All in all, it was a thoroughly good holiday, even for Partners! My wife and I can thoroughly recommend it. And who knows – you might even come across us there again next year!


Please click here for further information about our 8-day Bavarian Alps holiday.

Spitsbergen: My Holiday of a Lifetime by Tony Hale

Ripples of excitement, joy and anticipation were running though the group of wildlife enthusiasts, as our cases were loaded on to Zodiacs, before heading out to the Ortelius anchored near the harbour, which was to be our home for the next 10 days. It had been worth the wait; our time in Longyearbyen, had not been wasted. We had been dive-bombed by Arctic Terns, seen Common Eider ducks and Barnacle Geese nesting near the road, many small alpine flowers, and even a few Reindeer. However, that was now behind us as we gathered on the quay, with our lifejackets secured, waiting our turn to board a Zodiac, for the first of many trips on what was to be the ‘holiday’ of a lifetime.

After the obligatory safety briefing, followed by an ‘abandon ship’ exercise, we gathered to meet the Captain, crew and leaders, to toast the success of the trip. Then our first meal – which set a very high standard, and which was consistently followed all the time we were on board. And so to bed, to dream about tomorrow and yet more excitement.

A talk on the Arctic environment and how to care for it was followed by our first trip ashore. A pair of Long-tailed Skuas and Red-throated Divers were nesting nearby. We also saw Barnacle and Pink-footed Geese, and also the ubiquitous Snow Bunting, the only small passerine regularly seen in Spitsbergen. After lunch, the adrenalin started again as a report of a Blue Whale circulated through the ship. Unfortunately it was quite a long way away, but it showed itself well enough to satisfy most of those present, and enabled the photographers to get some decent pictures. Then we had another walk ashore where we watched an Arctic Skua driving off a Reindeer that was getting too close to its nest. The wind had risen and the sea was getting choppy; however, we all embarked safely without anybody falling in, though there were some near misses! The trip back to the ship was ‘interesting’ and most people, especially those sitting near the front, got a bit wet. Thanks to the skill of those in charge of the boats, we all arrived safely, more than ready for another excellent dinner. That evening we saw our first glacier, an amazing sight confirming that we were definitely in the Arctic.

Another Zodiac trip took us to an area where we were shown some very smart King Eiders among the more usual Common Eiders, but the highlight were some Grey Phalaropes, the females showing off in their dazzling summer plumage with the more sombrely dressed males in close attendance – wonderful!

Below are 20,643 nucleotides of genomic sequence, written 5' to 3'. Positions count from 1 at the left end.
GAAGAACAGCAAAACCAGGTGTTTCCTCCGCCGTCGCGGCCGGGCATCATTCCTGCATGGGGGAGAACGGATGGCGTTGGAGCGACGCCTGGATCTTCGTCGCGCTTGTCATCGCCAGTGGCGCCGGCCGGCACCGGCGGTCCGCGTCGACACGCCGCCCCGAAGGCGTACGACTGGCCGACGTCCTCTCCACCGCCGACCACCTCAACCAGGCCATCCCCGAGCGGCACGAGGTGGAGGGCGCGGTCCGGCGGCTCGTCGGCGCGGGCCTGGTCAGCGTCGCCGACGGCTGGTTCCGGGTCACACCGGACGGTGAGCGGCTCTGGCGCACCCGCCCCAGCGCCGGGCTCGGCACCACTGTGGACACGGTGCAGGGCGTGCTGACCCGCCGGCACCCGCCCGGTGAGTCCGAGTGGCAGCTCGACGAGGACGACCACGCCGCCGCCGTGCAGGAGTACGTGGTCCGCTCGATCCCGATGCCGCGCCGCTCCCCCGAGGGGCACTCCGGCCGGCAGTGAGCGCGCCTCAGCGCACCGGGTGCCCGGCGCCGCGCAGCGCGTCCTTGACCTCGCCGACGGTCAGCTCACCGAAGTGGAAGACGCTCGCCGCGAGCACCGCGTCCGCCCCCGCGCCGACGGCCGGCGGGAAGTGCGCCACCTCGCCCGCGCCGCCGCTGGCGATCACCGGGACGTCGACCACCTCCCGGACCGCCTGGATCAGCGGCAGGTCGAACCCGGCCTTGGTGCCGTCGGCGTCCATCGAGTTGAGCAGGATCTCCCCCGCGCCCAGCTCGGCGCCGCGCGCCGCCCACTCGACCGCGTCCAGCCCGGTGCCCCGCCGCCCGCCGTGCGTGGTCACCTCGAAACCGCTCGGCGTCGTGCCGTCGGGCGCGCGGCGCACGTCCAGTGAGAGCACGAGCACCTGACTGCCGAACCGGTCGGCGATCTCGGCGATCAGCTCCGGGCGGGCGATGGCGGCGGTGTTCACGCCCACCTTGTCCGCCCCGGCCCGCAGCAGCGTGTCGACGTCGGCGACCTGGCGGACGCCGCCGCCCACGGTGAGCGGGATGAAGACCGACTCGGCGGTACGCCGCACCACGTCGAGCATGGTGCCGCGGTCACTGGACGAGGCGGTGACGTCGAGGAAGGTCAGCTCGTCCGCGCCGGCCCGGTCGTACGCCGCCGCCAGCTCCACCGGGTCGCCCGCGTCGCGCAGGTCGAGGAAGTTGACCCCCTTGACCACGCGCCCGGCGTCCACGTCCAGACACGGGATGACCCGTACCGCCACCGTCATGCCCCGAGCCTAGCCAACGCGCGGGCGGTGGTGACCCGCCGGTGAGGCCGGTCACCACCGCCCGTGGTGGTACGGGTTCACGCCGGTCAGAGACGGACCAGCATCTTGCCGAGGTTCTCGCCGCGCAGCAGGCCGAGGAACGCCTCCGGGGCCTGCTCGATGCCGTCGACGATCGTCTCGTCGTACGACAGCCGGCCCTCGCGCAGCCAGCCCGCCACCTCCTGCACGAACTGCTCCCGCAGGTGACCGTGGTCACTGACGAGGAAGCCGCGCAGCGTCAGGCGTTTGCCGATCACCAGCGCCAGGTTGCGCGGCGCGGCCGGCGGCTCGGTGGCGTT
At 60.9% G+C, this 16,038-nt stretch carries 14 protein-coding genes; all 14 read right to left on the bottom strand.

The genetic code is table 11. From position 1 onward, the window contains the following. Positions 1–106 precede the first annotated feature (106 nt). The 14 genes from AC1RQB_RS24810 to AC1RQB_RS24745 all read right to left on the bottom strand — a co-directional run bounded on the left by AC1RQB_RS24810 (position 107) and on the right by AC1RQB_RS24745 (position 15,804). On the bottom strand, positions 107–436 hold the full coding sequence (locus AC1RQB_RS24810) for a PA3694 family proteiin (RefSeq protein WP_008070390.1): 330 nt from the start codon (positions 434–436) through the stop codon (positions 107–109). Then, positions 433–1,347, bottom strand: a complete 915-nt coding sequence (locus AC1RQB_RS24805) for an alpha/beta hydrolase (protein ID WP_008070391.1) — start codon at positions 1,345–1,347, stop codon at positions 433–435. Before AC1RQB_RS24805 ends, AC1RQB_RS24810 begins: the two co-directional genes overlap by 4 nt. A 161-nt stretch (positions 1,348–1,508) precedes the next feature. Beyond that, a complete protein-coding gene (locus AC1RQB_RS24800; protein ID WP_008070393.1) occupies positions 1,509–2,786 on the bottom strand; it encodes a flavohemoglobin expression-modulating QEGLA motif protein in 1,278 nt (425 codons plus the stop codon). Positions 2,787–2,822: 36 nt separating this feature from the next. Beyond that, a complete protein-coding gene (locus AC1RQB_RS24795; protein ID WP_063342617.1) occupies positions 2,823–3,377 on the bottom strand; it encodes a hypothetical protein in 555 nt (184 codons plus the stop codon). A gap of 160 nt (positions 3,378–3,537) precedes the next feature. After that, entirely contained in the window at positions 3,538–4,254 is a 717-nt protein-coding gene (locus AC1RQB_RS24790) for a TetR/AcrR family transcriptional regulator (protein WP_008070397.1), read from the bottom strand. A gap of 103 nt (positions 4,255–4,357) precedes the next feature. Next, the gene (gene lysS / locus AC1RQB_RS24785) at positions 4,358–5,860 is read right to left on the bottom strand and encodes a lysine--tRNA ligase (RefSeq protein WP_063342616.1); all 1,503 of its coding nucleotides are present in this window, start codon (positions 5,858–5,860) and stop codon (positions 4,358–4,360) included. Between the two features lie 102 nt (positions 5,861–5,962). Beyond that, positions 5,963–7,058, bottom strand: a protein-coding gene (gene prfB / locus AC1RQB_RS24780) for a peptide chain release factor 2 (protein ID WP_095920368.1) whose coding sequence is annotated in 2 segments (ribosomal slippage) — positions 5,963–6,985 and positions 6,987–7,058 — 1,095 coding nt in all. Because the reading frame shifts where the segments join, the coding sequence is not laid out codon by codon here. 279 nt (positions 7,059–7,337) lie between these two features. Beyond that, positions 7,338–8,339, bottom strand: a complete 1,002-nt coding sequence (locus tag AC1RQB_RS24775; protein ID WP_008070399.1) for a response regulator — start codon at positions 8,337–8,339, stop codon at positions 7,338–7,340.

The ship was now in an area of broken sea ice and everybody was on the lookout for Polar Bears. We had seen a few Ringed Seals and also a Bearded Seal quite close to the ship, when news started to filter through that two Polar Bears had been seen a long way away, apparently feeding on a dead seal. The ship turned and slowly got closer until we could easily see the scene. Another Polar Bear appeared and gradually made its way towards the kill; we were all expecting a fight, but they gave up their kill quite calmly and walked away. We were told later that fighting used up valuable energy which was better used in just keeping alive.

After giving support to a ship under charter to the BBC which required assistance, we continued on our way, eventually meeting solid pack ice which barred our way. The Captain was hoping to take us right round the island, but the ice was so thick that our attempt had to be abandoned.

On another occasion, we were near a colony of about 60,000 Brünnich’s Guillemots, and the calm sea was literally covered with them. Many were on a small, beautifully sculptured iceberg which was an amazing spectacle. As a bonus, someone spotted an Arctic Fox, still changing from its winter coat, feeding on what looked like a dead guillemot. The Zodiacs managed to get close enough so that we all got a good view.

A visit to a Little Auk colony enabled close up views of these super birds to be had, while a group of about 20 Walrus on a sandy beach amused us, as newcomers clambered over them, trying without success to find a place in the centre.

The end of our holiday was approaching. The farewell gathering was tinged with sadness as we recalled our adventures, and thanked the Captain, his crew and our leaders, before disembarking and starting our journey home.


Click here for further information about our 11-day Spitsbergen Cruise.

Spanish Predators –  Fur & Feather by Peter Cunnington

Lynx, Coto Donana (Peter Dunn)Spain’s Coto Doñana & Extremadura